What We Believe In Films Is More Important Than What’s Real?


uspension of disbelief is a crucial element in the film viewing experience. It is the willingness to ignore logic and rational truth for the sake of enjoyment. And audiences have been doing this since the beginning of human existence. Whether it’s sitting around a campfire listening to an oratory story or watching a magic trick, we’ll accept any slightly plausible idea if we believe it will engage us. But why does this work? And why has it gone on for so long?


We all know on a subconscious level when going into a film that we are watching actors memorize lines and perform in front of a camera. But it’s always a wonder how we still jump out of our seats during a scary moment or cry during an emotional dramatic scene. But what’s even more fascinating is when we continue to go back and re-watch these moments over and over again. How many car chases and shootouts have we’ve seen? How many heartbreaks and deaths have we experienced? We’re very sophisticated at this point to the storytelling process, how it works and even know what to expect. But I think the reason we continue to go back and watch goes deeper into what we actually value as humans. You see when we watch a film, there’s an exchange with the audience and storyteller that’s going on. We give up our time and money ultimately for a human experience. That’s what we’re signing up for and is ultimately why we’re even on this spinning rock. We as humans want to connect with each other, learn from each other and believe. That’s the tradeoff. All those intangible things we can’t see or touch but are as real as life itself. But no matter what the experience, the burden of belief is always on the audience. And the extent to what the audience believes is endless. As long as it is logical, has some infused human interest, and is emotionally true.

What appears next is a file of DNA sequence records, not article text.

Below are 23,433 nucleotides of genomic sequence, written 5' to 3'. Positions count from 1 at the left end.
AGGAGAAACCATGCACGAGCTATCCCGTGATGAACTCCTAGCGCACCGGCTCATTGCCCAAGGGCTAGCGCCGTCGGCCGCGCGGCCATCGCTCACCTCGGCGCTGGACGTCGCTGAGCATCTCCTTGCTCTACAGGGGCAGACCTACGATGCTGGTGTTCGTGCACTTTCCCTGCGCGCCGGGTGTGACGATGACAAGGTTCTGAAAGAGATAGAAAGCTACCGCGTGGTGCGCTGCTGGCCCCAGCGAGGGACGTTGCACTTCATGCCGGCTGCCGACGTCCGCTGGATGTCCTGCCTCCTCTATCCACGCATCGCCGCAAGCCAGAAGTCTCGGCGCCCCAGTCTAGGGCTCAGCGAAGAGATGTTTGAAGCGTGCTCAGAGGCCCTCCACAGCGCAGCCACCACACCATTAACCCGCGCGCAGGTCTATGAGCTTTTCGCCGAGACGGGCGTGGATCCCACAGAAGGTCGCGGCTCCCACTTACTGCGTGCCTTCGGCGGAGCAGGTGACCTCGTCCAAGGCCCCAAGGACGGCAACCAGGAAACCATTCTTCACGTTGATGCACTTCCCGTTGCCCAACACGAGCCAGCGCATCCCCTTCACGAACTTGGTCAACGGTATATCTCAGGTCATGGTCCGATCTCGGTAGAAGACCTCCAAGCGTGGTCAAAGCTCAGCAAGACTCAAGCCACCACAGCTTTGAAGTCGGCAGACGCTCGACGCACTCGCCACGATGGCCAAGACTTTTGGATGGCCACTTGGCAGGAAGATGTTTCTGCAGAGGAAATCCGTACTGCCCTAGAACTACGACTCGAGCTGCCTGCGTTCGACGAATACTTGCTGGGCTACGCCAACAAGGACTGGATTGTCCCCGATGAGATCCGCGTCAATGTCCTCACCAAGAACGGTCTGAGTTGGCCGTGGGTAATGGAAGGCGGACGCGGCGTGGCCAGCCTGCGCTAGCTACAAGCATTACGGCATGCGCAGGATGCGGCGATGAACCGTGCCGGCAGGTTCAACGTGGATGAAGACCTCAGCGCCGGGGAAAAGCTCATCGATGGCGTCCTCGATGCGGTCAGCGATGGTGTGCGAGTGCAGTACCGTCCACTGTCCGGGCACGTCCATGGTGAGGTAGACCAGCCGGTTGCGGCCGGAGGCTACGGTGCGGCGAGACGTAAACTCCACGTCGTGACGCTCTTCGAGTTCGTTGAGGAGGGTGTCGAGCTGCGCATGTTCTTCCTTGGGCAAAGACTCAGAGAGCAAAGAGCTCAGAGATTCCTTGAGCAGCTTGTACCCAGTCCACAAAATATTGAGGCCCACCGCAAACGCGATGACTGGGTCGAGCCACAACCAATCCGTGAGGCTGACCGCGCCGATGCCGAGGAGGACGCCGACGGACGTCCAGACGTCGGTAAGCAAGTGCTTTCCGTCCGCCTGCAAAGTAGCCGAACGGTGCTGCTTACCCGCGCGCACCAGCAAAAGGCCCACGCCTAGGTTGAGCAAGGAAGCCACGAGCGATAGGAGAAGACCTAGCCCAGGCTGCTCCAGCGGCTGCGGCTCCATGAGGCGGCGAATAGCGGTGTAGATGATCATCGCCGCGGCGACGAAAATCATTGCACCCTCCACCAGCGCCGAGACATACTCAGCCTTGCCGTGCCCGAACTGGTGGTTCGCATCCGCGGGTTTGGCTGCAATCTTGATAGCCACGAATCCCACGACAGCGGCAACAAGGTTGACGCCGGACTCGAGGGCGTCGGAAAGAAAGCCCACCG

In fact, how it makes us feel emotionally is all that matters in the end. This is something I discovered in my journey as a writer. The story was finally breaking through not when I figured out how a character got from point A to point B or if a location really exists, but when the actions and emotions of the characters derived from a true place. Then later would I worry about the logistics of how the villain escaped the elevator in handcuffs? We’ve seen many films where filmmakers are very cavalier about the plot or when really bad CGI is used. But I’ve learned that in the end it just doesn’t matter. I give the example of watching a stage play where all that is needed is a table and a couch to represent a living room. Because through dramatic convention, we put the rest of the pieces together. We as an audience are very perceptive this way and have seen enough films to get it. In the end, we just want to get to the emotions and feel something. And as filmmakers, if it moves us emotionally when we created it chances are it will move someone else when watching it.

So to conclude, just remember it doesn’t have to be real just believable. As long as it transforms us into new places and connects with us emotionally. Because ultimately that’s what the goal of art is, to communicate emotion. Whether that be love or fear. What are your thoughts?

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